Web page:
That’s the brakes: Utilizing stored energy from public transit for grid services
A project by SEPTA aims to capture value from regenerative braking
pturing and storing the energy required to stop a train takes a lot of moving parts, but there are at least as many partners in a first-of-its-kind deal that provides an economic model for structuring regenerative braking project.
In a deal for the Southeastern Pennsylvania Transportation Authority (SEPTA), ABB, Constellation, Saft, and Viridity all played essential roles in bringing the project into being. The partners devised ways not only to generate, capture and store the energy from braking SEPTA trains, but figured out how to tap revenue streams to make the project economically viable.
Regenerative braking has been around for about a generation. It occurs when a vehicle, whether an electric car or a train, uses its motor to bring it to a halt. That throws the motor in reverse and, with some minor modifications, the motor becomes a generator pumping electricity back into the source that delivered it. But while the isn’t exactly novel, the idea that it could provide support for the wider grid is — and could advance the economics of battery storage by leveraging the ability to provide additional services to the grid network.
SEPTA’s brake project
In the case of SEPTA, the third rail is the source of electricity and if there was not another train following closely behind the braking train, the regenerated power was lost.
SEPTA had been looking for ways to capture that lost energy, but there were not enough savings from reducing demand to justify the costs — “not even close,” Erik Johanson, director of innovation at SEPTA, said.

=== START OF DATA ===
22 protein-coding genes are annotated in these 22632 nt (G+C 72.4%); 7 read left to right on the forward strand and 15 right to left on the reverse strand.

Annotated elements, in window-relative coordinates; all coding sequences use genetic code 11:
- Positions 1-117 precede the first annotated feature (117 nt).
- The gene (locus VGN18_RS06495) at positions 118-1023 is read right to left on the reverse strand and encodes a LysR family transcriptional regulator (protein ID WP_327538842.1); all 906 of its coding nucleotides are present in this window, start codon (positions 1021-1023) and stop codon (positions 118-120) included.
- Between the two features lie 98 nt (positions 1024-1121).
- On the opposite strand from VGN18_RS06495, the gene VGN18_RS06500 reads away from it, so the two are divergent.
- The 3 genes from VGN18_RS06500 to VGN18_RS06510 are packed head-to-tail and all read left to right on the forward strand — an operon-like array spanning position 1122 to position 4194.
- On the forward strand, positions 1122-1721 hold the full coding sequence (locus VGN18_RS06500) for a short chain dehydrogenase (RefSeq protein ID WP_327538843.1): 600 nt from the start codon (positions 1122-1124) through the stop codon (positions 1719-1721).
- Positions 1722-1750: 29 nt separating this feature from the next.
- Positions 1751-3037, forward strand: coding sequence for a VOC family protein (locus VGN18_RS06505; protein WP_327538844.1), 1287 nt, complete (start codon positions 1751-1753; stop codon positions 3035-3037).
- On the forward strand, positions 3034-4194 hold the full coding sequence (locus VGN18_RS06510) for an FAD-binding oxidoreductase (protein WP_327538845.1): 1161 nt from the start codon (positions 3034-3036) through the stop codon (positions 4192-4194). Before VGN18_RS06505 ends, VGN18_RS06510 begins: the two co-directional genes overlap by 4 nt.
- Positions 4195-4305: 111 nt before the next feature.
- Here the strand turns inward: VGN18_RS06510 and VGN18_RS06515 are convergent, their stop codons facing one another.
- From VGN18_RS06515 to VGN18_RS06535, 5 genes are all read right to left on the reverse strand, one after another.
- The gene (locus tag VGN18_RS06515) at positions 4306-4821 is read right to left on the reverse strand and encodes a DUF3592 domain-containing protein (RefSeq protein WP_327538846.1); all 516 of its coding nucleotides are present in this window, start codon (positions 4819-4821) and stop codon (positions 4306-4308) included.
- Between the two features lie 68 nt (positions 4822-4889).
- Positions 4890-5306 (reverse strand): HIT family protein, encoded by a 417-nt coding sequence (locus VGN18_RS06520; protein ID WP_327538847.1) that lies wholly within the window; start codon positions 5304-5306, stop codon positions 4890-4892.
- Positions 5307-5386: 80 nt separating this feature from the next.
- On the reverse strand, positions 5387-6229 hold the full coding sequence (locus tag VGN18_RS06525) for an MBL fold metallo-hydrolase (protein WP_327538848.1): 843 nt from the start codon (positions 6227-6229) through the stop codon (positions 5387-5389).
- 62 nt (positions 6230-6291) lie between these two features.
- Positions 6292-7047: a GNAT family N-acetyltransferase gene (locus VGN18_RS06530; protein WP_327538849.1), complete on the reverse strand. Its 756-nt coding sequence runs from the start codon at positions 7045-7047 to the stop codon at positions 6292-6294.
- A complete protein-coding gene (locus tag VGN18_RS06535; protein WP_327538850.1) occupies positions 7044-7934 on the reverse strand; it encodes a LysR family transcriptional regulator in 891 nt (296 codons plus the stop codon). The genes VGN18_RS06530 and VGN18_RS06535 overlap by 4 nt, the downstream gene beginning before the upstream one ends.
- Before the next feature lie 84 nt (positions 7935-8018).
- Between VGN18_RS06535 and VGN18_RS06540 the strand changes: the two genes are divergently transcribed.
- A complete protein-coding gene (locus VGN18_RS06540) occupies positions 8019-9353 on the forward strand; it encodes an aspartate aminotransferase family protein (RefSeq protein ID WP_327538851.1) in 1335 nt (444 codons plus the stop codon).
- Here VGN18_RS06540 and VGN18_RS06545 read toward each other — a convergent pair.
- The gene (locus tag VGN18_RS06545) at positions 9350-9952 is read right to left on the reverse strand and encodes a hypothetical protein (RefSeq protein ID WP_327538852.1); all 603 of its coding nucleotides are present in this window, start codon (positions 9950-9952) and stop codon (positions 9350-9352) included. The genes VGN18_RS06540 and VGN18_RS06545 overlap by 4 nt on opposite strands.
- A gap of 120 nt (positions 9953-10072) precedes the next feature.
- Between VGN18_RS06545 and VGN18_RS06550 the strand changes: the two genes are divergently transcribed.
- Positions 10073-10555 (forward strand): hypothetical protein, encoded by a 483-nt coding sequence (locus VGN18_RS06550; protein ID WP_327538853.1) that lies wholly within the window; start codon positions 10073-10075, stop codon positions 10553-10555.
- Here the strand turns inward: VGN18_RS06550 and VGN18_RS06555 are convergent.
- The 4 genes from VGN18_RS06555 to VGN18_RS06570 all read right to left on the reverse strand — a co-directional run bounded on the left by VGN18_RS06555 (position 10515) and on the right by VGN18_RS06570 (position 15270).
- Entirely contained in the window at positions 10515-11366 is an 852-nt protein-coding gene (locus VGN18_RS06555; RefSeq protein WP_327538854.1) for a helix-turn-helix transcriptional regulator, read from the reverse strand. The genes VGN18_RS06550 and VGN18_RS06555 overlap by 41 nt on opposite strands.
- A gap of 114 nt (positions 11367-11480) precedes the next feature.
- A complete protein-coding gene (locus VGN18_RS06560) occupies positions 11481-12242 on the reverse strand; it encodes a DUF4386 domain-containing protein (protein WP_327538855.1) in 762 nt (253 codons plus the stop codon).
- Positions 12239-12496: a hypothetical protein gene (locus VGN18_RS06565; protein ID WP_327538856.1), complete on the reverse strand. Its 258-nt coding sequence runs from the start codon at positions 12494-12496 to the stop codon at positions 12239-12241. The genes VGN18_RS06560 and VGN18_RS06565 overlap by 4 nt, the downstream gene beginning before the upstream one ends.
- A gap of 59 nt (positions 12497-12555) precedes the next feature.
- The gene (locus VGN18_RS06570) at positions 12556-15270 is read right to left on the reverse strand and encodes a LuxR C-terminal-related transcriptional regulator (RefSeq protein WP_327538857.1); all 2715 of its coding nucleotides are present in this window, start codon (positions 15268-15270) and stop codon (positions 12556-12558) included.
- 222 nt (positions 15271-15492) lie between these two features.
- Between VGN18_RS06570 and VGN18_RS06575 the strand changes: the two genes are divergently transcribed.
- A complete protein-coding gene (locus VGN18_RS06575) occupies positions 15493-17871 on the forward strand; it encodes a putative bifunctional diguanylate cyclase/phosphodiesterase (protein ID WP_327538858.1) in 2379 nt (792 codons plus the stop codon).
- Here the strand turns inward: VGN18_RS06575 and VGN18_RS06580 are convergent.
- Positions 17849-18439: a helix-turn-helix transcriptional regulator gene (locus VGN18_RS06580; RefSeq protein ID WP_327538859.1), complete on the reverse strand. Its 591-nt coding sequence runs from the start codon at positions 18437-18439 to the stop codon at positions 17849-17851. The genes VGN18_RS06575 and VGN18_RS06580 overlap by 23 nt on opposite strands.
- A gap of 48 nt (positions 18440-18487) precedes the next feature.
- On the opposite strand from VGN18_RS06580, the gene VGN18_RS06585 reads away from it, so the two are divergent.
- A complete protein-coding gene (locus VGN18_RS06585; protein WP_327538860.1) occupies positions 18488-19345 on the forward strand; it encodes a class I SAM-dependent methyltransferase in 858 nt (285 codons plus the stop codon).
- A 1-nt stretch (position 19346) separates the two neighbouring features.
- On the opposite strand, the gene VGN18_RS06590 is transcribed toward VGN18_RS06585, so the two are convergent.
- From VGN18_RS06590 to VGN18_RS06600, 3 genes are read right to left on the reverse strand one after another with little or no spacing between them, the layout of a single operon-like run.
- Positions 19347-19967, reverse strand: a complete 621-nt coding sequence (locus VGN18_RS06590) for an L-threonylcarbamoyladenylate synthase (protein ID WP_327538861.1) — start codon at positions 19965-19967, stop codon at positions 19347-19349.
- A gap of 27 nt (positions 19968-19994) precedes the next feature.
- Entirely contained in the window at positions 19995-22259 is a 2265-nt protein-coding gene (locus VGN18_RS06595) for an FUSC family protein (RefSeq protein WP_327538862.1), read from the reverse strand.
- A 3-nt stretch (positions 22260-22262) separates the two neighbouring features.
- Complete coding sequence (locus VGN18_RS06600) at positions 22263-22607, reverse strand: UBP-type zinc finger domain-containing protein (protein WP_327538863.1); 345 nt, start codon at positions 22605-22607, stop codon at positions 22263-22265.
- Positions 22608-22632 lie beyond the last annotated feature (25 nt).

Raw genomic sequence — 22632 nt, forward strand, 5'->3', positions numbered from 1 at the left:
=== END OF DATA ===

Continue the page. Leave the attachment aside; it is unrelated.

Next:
Then in 2010 SEPTA partnered with Conshohocken, Pa.-based Viridity Energy and in 2011 won a $900,000 grant from the Pennsylvania Energy Development Authority to install a 0.8-MW wayside energy storage project at the Letterly substation in the Kensington section of North Philadelphia that serves the Market-Frankford train line.
SEPTA estimated that the project would be able to supply about 10% of the power demand at Letterly, reducing its electricity bills by more than $100,000. SEPTA was, in fact, able to reduce demand by 20%, but the real key to the success of the project came from what Viridity brought to the table.
Viridity provides the software interface between SEPTA and the PJM Interconnection, the wholesale market that provides power to a 13-state region including the greater Philadelphia area that SEPTA serves. That software monitors signals from PJM’s frequency regulation market, which requires incremental amounts of electricity to balance supply and demand.
Viridity’s interface gives SEPTA’s stored energy another use and, importantly, a source of revenue. If SEPTA does not need the stored energy to move a train, it can sell it into the frequency regulation market. SEPTA pays Viridity a service fee, and the companies have a profit sharing agreement for the revenues from PJM. Tyler Breiner, senior manager of partnerships and projects at Viridity, calls that approach “value stacking.”
“There is more than one way to make a deal pencil out,” Breiner said.
Following the success of the first project, SEPTA applied for another grant and in 2012, won $1.44 million from the Federal Transit Administration to install another wayside storage demonstration project. The second project was slightly larger, 1 MW, and included installation of super capacitors to buffer the discharge-recharge cycle of batteries thereby extending their lifespan.